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Re[2]: Improving Emacs for writing code

From: Eric M. Ludlam
Subject: Re[2]: Improving Emacs for writing code
Date: Wed, 23 Apr 2008 11:00:11 -0400

>>> Stefan Monnier <address@hidden> seems to think that:
  [ ... ]
>>   There are a few sub-tools in CEDET that probably need care when
>> merging.  When I needed convenience functions in CEDET for a specific
>> tool, I usually focused on making them generically useful.  As such,
>> each such tool should probably be examined to see if that is a feature
>> Emacs wants.  One item that comes to mind is the mode-local variables
>> and functions that has been discussed here at least twice.
>Do these use advices or similar redefinitions?  If not, it shouldn't be
>a problem.

There is advice in CEDET, though not much.  Most advice deals with
`describe-function' and similar help routines that are not inherently
extensible.  Other advice is tied to some minor-mode or other.

>>   Right now, CEDET installs assuming you want to use it.  This may not
>> be the case in core Emacs.  Making the features accessible has been a
>> struggle.  Stefan touched on one such issue in his post.  I have no
>> good answers.
>The first step is to make sure that when installing CEDET in Emacs we
>get 2 things:
>1 - CEDET is easy to enable.
>2 - CEDET doesn't affect anyone who doesn't enable it.
>That is a strict necessity before we can install it.  The second step is:
>- Make it possible to disable CEDET after enabling it.
>- Make it possible to enable CEDET in some buffers without it affecting
>  all others.
>These are very important as well, tho it might be OK to live without
>them at first, as long as there's a clear commitment to address them.

Everything in CEDET that changes or augments a behavior is activated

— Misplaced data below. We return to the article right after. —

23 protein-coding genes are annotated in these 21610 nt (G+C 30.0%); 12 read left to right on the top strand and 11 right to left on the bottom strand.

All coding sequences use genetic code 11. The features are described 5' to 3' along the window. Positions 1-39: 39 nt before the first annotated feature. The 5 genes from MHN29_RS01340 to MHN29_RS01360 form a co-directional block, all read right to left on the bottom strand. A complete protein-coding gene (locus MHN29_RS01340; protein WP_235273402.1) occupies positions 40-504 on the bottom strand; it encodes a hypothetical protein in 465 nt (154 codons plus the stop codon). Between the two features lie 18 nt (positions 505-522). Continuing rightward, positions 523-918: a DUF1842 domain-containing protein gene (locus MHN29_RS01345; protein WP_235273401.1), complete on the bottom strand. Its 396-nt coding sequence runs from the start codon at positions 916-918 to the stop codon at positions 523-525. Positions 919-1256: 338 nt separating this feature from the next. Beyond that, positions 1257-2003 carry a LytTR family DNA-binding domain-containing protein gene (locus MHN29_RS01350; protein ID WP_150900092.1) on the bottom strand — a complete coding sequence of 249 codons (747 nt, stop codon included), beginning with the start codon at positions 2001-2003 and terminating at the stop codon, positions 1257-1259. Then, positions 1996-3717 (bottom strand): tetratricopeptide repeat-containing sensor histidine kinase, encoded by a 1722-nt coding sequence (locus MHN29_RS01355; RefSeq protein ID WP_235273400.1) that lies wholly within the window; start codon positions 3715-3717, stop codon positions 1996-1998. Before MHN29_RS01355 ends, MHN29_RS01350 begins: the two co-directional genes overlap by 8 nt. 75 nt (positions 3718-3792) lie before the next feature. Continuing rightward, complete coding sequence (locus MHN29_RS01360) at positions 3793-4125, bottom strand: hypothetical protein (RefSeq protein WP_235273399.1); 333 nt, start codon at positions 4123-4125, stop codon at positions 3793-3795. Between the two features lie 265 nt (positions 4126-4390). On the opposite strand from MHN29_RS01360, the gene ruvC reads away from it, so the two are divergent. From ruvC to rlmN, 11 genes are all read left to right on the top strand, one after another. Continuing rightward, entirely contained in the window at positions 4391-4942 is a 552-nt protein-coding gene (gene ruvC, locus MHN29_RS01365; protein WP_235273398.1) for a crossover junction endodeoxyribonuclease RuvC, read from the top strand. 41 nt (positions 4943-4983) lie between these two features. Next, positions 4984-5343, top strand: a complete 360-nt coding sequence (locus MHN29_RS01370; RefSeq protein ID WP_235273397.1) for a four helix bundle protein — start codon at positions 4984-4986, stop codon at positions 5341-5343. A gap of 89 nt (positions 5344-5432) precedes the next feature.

by hooks, or something in a user's .emacs file.  The CEDET build
system automatically adds (add-hook ...) type items into the loaddefs
file which is what you had encountered.  The goal of the CEDET install
is to minimize the amount of hacking around users have to do to get
the system up and running.

The semantic parser and tools work like this:

* A mode hook sets up variables about how to do parsing.

* A change-mode hook (and a couple other hooks) enables "semantic" on
  any buffer with the right variables set up.

* Any tool that requires semantic can automatically enable itself via
  the semantic init hook

The default right now is that all mode hooks are enabled by default.
The Semantic setup from the mode-hook itself won't change any
behavior.  It is the tools that enable themselves via the semantic
init hook that change behavior, and those tools are turned on via a
`global-whatever-mode' type function which must be put into a .emacs

If you want some tools on in C mode but not in Emacs Lisp, you would
not use `global-whatever-mode', but instead create a semantic init
hook that turns some minor-mode on with `whatever-mode' conditionally.
You might be able to enable some modes in a mode-hook, but I haven't
tried it.  Some may depend on semantic initialization completing

As such, what you are requesting is possible, and follows typical
conventions, but just requires more INSTALL explanation.  I am
hesitant to add such discussion because the current install
instruction is short and simple, and discussing all those options
would make it much less so.  I've batched many modes together into
"turn on lots of related things" functions which means all sub modes
would need explaining for basic install.

I'm open to any changes in this area to make this easier, as long as
there continues to be a simple "just make it go" feature.


          Eric Ludlam:                       address@hidden
   Siege: www.siege-engine.com          Emacs: http://cedet.sourceforge.net

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